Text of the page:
It’s not what you say but how you say it. I am sure you have heard it before and maybe someone has told you that about something you said recently. You may be completely right or factual in what you said however when you put the person ill at ease, you lose.
Here’s an example of why how you say it is more important than what you say:
Andrea has worked with her boss for a little over a new year. Their relationship has been rocky.
To be honest, it is probably because her boss is an average leader who is not very good at communication. Andrea has a strong subordinate following in the organization and has cultivated good relationship with some of the senior leaders. Andrea too is not a good communicator, especially when she is under stress.
Now that you know their relationship is challenged and you probably have guessed that the boss feels a bit threatened, you won’t be surprised to hear they have had a few tense moments over the year. Each tension point revolved around poor communication from BOTH sides.
This morning I was talking to Andrea and she was relaying a series of tense workplace moments involving her boss. She has made the decision to apply for some different positions in the organization to get into an area where there is less stress and a steadier schedule. As she was talking about the positions, she said these were positions where her current boss did not need to be informed of her wish to move out of the group.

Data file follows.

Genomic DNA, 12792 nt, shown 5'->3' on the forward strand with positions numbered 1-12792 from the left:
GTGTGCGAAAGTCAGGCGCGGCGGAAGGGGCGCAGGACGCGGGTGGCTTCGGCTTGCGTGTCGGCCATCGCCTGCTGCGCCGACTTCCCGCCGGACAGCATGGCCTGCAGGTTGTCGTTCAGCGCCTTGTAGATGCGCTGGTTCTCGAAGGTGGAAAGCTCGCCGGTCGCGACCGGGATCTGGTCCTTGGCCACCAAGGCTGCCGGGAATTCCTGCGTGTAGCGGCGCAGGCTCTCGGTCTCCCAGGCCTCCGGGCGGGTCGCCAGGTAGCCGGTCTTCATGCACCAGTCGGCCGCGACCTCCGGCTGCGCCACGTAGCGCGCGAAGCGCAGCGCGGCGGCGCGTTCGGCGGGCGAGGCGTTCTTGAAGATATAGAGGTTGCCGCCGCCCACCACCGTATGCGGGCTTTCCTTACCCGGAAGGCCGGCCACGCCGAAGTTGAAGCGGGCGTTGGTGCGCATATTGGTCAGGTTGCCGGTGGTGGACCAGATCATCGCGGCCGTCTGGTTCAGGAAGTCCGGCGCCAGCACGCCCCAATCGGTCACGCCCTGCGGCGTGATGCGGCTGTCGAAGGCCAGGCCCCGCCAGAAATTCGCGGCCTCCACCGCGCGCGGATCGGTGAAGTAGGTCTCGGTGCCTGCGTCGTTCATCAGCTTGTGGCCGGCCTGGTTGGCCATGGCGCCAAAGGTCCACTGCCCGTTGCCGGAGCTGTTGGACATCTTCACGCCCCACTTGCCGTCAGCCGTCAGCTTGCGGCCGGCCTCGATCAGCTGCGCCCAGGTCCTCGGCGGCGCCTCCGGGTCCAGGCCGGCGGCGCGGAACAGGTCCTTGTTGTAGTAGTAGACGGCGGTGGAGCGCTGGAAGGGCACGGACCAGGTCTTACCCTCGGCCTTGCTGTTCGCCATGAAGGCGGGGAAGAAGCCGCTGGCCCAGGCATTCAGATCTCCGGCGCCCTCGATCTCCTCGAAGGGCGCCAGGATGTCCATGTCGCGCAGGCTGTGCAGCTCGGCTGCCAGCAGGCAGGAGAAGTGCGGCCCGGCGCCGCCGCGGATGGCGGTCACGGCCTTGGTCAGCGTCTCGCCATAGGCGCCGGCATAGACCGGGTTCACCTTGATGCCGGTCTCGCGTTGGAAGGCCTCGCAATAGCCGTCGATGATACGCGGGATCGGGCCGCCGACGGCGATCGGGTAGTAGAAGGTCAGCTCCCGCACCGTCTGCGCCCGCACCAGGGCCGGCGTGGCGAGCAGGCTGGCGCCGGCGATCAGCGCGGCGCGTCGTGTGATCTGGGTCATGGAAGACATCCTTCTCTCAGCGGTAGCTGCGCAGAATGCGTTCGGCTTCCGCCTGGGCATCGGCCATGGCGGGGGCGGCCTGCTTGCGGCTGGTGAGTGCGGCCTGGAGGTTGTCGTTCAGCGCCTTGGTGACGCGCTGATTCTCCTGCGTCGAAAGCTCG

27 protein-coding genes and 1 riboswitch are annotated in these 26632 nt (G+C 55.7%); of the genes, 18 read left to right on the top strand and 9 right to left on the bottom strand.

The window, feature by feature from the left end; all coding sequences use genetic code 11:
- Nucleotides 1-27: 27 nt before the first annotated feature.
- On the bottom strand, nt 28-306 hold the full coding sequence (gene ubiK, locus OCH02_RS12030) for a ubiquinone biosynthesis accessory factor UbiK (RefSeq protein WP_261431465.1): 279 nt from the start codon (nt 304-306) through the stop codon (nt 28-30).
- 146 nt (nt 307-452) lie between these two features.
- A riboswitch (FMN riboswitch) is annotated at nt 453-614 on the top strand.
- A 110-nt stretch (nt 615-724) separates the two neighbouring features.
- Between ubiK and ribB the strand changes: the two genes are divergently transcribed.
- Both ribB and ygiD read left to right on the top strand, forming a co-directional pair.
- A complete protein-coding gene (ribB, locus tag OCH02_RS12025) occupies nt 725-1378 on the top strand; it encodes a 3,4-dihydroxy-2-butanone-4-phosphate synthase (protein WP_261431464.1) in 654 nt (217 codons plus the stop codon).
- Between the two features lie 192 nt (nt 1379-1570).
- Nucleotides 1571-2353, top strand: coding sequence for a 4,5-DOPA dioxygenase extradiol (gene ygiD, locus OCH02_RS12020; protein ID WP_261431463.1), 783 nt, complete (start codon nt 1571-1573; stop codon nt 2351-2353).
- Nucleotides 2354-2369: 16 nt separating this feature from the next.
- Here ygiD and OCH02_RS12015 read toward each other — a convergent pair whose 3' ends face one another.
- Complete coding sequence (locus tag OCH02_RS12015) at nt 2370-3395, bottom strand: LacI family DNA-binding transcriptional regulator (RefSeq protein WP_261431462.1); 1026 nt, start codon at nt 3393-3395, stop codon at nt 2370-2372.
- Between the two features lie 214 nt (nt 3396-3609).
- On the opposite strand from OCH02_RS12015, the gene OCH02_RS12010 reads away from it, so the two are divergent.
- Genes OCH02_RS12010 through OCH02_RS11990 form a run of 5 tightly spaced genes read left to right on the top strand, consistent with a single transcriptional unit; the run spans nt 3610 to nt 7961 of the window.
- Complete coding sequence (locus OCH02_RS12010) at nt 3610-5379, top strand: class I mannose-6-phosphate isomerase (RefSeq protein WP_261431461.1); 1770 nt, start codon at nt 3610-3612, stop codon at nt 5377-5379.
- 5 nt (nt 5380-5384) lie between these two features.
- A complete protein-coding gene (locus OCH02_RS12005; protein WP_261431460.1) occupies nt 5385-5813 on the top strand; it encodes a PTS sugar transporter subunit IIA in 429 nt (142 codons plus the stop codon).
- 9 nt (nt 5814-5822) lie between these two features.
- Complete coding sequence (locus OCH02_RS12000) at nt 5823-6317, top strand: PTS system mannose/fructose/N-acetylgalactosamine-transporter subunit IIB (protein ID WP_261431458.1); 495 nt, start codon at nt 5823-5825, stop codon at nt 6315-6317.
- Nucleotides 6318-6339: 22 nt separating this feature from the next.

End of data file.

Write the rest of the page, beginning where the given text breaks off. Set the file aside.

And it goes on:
In fact she said that her boss noticed that she was in the Human Resources Department and asked why she was there. Her response: “I know a lot of people here and I have a right to talk to whomever I want”.
I asked her how her boss responded and she said: “He got defensive”.
My response to Andrea, “I would have gotten defensive too if you had said that to me.”
She said, “But it is true.”
And that’s when I said, “You are right, it is true. It is not what you say but how you say it. You could have communicated a different way and your boss’s reaction would have been different.” The response Andrea gave was challenging, not informative or vague.
For example, Andrea could have said:
- I had to stop in and check on something (keeping it vague and moving on).
- I had an appointment with HR (informative without sharing too much information).
- I like to say “Thank you” to HR for everything they do for us (showing appreciation and diverting the real reason you were there).
This is not the first time that Andrea’s communication style has disrupted her work relationship with her bosses. As a good friend and coach, I recommended she talk to her coach about these patterns and learn how to recognize them and correct them. Simple changes, though often difficult to master, make the difference.